Bitcoin Green is different. First off, it’s an effort launched partly in response to reporting by Grist and others on the high environmental cost of cryptocurrencies. And it seeks to develop a more energy-efficient alternative currency that’s faster, cheaper, and more scalable than Bitcoin. If Bitcoin were designed from scratch to fulfill its supporters’ dreams of it becoming the world’s universal currency, this might be what it would look like.
The innovation of Bitcoin Green is that it abandons Bitcoin’s wasteful “proof-of-work” mining strategy. Instead of computers randomly guessing the answers to ever-more complex and arbitrary math problems, Bitcoin Green grows by reversing the incentive structure — so big miners are encouraged to make the entire system more efficient, not less. It’s a concept called “proof-of-stake”.
If the entire Bitcoin universe switched over to proof-of-stake strategy tomorrow, its energy consumption would fall ten thousand-fold, making it about one thousand times cheaper to operate. Transactions would be hundreds of times faster, too.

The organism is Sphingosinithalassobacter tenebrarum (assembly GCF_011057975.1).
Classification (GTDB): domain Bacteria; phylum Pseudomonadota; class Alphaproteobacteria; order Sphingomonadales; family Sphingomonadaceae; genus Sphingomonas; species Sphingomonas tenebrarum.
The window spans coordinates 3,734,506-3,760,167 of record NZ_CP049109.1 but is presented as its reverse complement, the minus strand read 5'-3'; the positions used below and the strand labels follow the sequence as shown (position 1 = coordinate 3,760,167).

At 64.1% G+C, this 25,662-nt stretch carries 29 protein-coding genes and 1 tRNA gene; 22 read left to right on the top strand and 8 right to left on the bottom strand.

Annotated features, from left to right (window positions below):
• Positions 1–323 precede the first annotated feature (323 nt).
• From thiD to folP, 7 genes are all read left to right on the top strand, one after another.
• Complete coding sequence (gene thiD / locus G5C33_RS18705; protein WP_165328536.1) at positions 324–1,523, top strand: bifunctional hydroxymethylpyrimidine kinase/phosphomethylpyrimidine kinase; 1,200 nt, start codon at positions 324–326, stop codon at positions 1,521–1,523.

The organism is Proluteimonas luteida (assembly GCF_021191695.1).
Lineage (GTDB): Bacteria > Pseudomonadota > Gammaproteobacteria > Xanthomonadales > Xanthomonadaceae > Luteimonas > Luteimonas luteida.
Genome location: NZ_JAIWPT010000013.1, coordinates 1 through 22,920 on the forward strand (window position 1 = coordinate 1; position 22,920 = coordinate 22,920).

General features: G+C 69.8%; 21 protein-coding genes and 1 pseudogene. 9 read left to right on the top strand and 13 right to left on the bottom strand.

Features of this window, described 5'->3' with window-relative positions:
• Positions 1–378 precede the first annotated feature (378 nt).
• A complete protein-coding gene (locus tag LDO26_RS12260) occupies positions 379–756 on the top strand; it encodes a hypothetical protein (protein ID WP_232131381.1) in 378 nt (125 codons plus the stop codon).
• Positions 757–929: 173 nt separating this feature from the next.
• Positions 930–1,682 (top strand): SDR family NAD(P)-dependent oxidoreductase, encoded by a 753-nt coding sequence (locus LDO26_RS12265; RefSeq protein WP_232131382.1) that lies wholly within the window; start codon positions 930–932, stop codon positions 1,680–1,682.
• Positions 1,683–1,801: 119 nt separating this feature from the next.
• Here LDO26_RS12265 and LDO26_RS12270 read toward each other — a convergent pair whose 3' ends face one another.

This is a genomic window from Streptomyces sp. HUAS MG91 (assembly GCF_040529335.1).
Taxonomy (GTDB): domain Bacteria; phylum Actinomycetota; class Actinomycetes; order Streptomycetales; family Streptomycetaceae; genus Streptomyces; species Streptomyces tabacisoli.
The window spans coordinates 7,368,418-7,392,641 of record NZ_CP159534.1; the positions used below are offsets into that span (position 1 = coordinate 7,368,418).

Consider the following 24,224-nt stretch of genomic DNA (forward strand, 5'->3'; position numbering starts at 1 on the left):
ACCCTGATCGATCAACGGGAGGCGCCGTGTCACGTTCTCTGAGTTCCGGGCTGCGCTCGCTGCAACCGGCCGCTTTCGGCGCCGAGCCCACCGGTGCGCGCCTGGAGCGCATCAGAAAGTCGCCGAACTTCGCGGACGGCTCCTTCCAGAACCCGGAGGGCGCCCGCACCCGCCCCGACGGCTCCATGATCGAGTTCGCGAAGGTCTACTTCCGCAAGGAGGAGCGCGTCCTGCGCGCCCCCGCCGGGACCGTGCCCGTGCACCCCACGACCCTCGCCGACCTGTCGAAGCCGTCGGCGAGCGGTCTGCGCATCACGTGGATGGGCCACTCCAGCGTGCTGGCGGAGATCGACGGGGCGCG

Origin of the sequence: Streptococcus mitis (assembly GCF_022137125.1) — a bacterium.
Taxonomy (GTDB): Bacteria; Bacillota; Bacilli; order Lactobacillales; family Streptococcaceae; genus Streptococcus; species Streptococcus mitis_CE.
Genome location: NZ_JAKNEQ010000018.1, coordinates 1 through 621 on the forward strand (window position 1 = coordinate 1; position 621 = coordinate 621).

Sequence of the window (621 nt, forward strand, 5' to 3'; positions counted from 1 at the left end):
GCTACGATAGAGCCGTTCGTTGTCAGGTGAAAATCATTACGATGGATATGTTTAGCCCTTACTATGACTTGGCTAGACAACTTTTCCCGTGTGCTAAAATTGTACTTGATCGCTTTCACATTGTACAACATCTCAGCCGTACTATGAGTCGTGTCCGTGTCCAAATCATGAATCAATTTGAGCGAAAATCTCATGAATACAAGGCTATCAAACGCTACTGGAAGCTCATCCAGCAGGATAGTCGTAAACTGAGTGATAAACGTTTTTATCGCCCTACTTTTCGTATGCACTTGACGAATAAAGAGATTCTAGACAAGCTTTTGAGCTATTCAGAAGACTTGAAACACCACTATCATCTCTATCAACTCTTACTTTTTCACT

The revolution here is that, unlike the inherently competitive proof-of-work, proof-of-stake requires participants to cooperate. To borrow a boxing analogy, if Bitcoin is an unceasing, ever-escalating zero-sum brawl, Bitcoin Green is a group of people with a common purpose standing in a circle and holding hands. Bitcoin Green participants are rewarded just for entering the ring — no fighting required.
“Proof-of-stake democratizes the mining process by allowing anyone to mine without the need to purchase expensive hardware, facilities, or technicians,” wrote Daoud Schelling, a spokesperson for Bitcoin Green, in an email to Grist. “Proof-of-stake also consumes effectively no energy, and significantly reduces the carbon footprint of blockchain networks.”